For some unknown reason, the president of the most powerful nation on earth feels compelled to put himself through a strange and unnecessary ritual every April 24. Weeks in advance of that date, President Barack Obama orders his White House staff to scour the dictionary to come up with a series of words other than genocide to describe the Armenian Genocide.
For the fourth year in a row, the president’s resourceful aides have not disappointed him. For this year’s “Armenian Remembrance Day,” they have come up with a dozen words that describe the Armenian Genocide without using that specific term. When they ran out of substitute English words for genocide, the president’s hardworking wordsmiths turned to an Armenian term, “Meds Yeghern,” without providing its English translation (Great Calamity), so no one other than Armenians would understand what Obama is speaking about.
Here are some of the words that the president’s men offered this year: “atrocities,” “brutally massacred,” “marched to their deaths,” “unspeakable suffering,” “perished,” “dark chapters of history,” “what occurred in 1915,” “facts of the past,” “lives that were taken,” “senselessly suffered and died,” and finally, “the darkness of the Meds Yeghern.”
Anything but “genocide”!
Engaging in verbal gymnastics on genocide is unacceptable and unbecoming of the office of the President of the United States. Could such deplorable efforts be explained as a feeble attempt by Obama to minimize his broken promises? As presidential candidate, he repeatedly and solemnly pledged that he would recognize the Armenian Genocide. But when he became president, he hid behind insulting statements issued in his name year after year.
In his last four annual statements, Obama has avoided carrying out his campaign promises by claiming: “I have consistently stated my own view of what occurred in 1915. My view of that history has not changed.” Yet, he has never bothered to tell the American public what his views in the past were, what his views are today, and what happened in 1915! He cleverly downplays the significance of the Armenian Genocide by calling it “my own view of what happened in 1915.” On Jan. 19, 2008, however, then-presidential candidate Obama, seeking the Armenian community’s campaign contributions and votes, had no qualms calling these events by their proper name. Back then, he confidently stated, “the Armenian Genocide is not an allegation, a personal opinion, or a point of view,” and promised that “as president,” he would “recognize the Armenian Genocide.”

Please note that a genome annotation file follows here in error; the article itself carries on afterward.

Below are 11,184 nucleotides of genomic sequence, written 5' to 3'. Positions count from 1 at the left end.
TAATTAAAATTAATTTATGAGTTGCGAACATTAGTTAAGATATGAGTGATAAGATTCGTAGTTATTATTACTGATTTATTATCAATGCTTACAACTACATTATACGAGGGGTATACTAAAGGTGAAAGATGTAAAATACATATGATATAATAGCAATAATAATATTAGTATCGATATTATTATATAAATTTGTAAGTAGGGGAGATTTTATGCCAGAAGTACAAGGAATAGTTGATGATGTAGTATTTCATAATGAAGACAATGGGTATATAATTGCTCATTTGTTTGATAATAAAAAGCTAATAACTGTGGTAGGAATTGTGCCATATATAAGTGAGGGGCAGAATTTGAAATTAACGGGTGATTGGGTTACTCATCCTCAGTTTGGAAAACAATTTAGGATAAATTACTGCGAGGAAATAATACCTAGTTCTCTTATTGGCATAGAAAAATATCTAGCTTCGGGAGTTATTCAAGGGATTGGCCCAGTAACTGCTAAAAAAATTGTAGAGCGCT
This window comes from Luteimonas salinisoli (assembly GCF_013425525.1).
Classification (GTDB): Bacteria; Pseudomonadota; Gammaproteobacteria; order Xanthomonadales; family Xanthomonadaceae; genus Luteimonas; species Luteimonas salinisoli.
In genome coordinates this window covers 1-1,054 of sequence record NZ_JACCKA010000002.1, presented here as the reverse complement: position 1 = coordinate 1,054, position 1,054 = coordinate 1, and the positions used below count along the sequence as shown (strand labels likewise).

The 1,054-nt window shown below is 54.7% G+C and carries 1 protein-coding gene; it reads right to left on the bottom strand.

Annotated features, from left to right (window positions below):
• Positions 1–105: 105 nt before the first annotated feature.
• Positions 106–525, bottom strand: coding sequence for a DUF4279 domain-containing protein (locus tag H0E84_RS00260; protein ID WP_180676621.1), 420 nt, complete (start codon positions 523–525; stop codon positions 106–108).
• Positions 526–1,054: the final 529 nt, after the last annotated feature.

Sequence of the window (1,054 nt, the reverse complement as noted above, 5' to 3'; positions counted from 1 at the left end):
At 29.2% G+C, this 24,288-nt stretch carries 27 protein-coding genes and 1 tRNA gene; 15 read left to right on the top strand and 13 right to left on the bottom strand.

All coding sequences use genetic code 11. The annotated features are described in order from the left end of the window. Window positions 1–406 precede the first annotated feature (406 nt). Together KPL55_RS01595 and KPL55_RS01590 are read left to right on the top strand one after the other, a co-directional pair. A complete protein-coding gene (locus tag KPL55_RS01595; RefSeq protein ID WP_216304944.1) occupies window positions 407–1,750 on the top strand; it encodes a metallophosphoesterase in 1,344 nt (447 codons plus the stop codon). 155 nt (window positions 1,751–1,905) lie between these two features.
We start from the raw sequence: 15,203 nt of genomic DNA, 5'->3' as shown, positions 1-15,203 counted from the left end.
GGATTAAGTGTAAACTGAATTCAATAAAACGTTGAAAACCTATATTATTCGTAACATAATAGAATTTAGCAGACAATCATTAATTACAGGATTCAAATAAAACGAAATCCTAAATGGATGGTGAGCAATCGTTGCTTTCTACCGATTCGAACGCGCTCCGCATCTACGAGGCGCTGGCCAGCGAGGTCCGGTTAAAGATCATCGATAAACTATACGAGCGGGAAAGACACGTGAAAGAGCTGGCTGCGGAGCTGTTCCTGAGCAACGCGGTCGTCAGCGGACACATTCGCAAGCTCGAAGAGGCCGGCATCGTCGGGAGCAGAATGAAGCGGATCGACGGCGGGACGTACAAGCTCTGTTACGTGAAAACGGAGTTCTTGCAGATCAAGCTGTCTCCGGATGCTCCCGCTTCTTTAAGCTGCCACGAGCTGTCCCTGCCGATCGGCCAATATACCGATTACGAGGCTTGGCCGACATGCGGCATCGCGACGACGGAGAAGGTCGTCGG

Sadly, Obama is not the only member of his administration who has failed to keep his campaign pledge on this issue. Vice President Joe Biden and Secretary of State Hillary Clinton, two of the highest officials of the country, had made similar promises to recognize the Armenian Genocide when they were Senators and presidential candidates. While Biden has remained eerily silent, Clinton has gone from being a proponent of the recognition of the Armenian Genocide to its leading opponent. After becoming Secretary of State, she actively lobbied to defeat a proposed Congressional resolution on the Armenian Genocide!
After four years of this senseless charade by the White House, the Armenian American community has two good reasons for asking Obama to not make any more statements on the Armenian Genocide: First, by breaking his word for four years in a row and playing verbal games with genocide, Obama has lost the moral standing to speak on this highly emotional and painful topic! How can the president of the United States lecture anyone around the world about human rights, democracy, and justice, when he himself has so crudely violated the trust of his own people and lost all credibility? He should stop torturing himself, his staff, and Armenians worldwide by refraining from issuing insulting “Remembrance Day” statements. It makes no sense for Obama to issue an annual statement that Armenians don’t want, don’t like, and are offended by.
Second, another U.S. president, Ronald Reagan, already acknowledged the Armenian Genocide in a Presidential Proclamation in 1981. The Armenian Genocide was also recognized by the House of Representative in 1975 and 1984, by the Justice Department in an official filing with the World Court in 1951, and by 42 U.S. states. Therefore, the Armenian community has no need to beg Obama or any other political candidate to recognize that which is already and repeatedly recognized.
Genocide is too sacred to be a subject of crass political trading. Those who acknowledge the undeniable fact of the Armenian Genocide do so not as a favor to the victims, but to restore their own credibility and moral integrity.